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Emergency Department

The Grief Experience and Reactions

Grief is a normal part of the healing process. Healing may take place through:

  • Acknowledging the reality of the loss
  • Experiencing the pain of the loss
  • Remembering the person who died
  • Developing a new identity
  • Searching for meaning
  • Receiving ongoing support from others

It is important to recognize that grief is normal and that it is part of the healing process. All the emotions, thoughts, and feelings felt during this time can be extremely intense. Many people may feel very alone during this time and may feel as though no one around them could understand what they are going through. These are very natural and normal responses. It is important to talk and cry with somebody when the need arises.

Helping Others through Grief

The following suggestions are useful for helping someone grieve after a death. These suggestions respect the principles that everyone grieves in his or her way and time, and that you should always try to ‘do the best you can’.

  • Accept the person for who they are and where they are at in the grieving process
  • Be sensitive to their feelings, even if their feelings are not verbalized
  • Encourage them to accept their grief and to mourn openly
  • Identify all emotions (fear, confusion, hurt, anger; all are real)
  • Use the person’s name in your conversations
  • Encourage them to tell their stories, as often as necessary
  • Help them to find ways to express grief
  • Offer information and help them to process it
  • Help them to remember in various ways (photos, journals, memory books)
  • Accept that their grief might be different from your own
  • Recognize that behavior may speak as loudly as words
  • Acknowledge that grief hurts and crying helps
  • Understand that grief will retreat and resurface at different and unexpected times

Grief Reactions

Grief is complex. We show our grief physically, emotionally, behaviorally, intellectually, and spiritually.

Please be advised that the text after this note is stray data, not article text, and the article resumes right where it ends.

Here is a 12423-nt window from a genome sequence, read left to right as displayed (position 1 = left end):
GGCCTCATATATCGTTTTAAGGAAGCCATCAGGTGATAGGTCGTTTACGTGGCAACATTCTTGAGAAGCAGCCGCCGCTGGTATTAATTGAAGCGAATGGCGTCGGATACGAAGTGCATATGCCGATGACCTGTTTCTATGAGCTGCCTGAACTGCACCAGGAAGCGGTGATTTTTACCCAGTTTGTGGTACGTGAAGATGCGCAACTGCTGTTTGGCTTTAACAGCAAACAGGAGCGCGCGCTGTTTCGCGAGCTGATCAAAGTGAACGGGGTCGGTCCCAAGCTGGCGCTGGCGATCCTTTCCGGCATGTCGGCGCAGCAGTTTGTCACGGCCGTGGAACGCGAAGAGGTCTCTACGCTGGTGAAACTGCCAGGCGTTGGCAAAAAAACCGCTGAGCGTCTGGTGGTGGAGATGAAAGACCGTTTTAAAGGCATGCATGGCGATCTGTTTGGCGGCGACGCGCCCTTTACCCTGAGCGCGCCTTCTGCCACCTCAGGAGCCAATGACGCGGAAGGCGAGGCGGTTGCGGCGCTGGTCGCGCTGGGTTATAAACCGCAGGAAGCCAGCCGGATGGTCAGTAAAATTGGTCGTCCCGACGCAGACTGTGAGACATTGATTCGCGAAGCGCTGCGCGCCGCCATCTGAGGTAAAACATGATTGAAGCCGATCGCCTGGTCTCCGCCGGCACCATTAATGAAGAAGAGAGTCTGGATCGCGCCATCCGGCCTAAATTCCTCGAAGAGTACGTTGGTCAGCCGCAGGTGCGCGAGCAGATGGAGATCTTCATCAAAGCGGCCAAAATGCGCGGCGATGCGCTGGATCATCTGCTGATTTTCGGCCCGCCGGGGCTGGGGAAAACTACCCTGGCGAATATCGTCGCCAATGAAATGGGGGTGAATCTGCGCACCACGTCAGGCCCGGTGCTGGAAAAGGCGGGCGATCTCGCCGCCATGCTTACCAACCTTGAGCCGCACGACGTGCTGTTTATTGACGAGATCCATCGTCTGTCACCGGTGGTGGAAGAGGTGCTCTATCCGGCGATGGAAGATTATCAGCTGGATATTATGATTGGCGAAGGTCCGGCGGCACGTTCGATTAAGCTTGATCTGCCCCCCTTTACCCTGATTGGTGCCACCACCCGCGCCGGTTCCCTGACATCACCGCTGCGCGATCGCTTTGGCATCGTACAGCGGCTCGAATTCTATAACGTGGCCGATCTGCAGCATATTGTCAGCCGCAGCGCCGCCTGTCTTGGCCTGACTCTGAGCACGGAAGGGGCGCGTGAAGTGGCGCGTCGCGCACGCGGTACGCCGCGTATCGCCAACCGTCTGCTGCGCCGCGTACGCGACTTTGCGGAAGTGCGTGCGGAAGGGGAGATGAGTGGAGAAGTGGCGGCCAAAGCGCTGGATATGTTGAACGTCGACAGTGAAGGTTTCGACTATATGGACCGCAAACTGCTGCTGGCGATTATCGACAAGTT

Physical reactions

  •  Weakness and fatigue
  • Changes in sleep patterns
  • Rapid heartbeat
  • Decreased resistance to illness
  • Increased blood pressure
  • Changes in self-care
  • Increase or decrease in activity
  • Weight and appetite changes

Emotional Reactions

  • Numbness
  • Confusion
  • Sadness
  • Guilt
  • Yearning for what is lost
  • Despair & hopelessness
  • Helplessness
  • Feeling of being lost & alone
  • Anger
  • Bitterness & vengefulness
  • Peacefulness
  • Relief

Behavioral Reactions

  • Searching for what was lost
  • Detached from surroundings
  • Disorientated to time and place
  • Crying
  • Unable to concentrate       
  • Forgetfulness
  • Blameful of others
  • Withdraw from friends & activities    
  • Finishing “unfinished business”  
  • Seeking & providing forgiveness

Cognitive Reactions

  • Altered self-esteem
  • Problem-solving
  • Hyperactivity
  • Suicidal thoughts
  • Increase/decrease of dreams
  • Disbelief/denying or avoiding reality of loss
    Search to understand the loss
  • Wisdom
  • Attending to practical needs
  • Creativity
  • Repeated review of the event & death

Spiritual Reactions

  • Pessimism or realism
  • Destruction of ideals/beliefs
  • Emptiness/reason to live challenged
  • Search for meaning
  • Acceptance
  • Forgiveness
  • Compassion
  • Experiences of connectedness, wholeness, rebirth

Take time to focus on your mental health. It is okay to not be okay. There may be long-term effects on our mental health from events that occur within our lives. Show yourself compassion the way you would a loved one, and remember that you are doing your best. Reach out for help if you need it.

We all have mental health, and we need to talk about it.

If you are not feeling safe, or require immediate medical support, please call 911.

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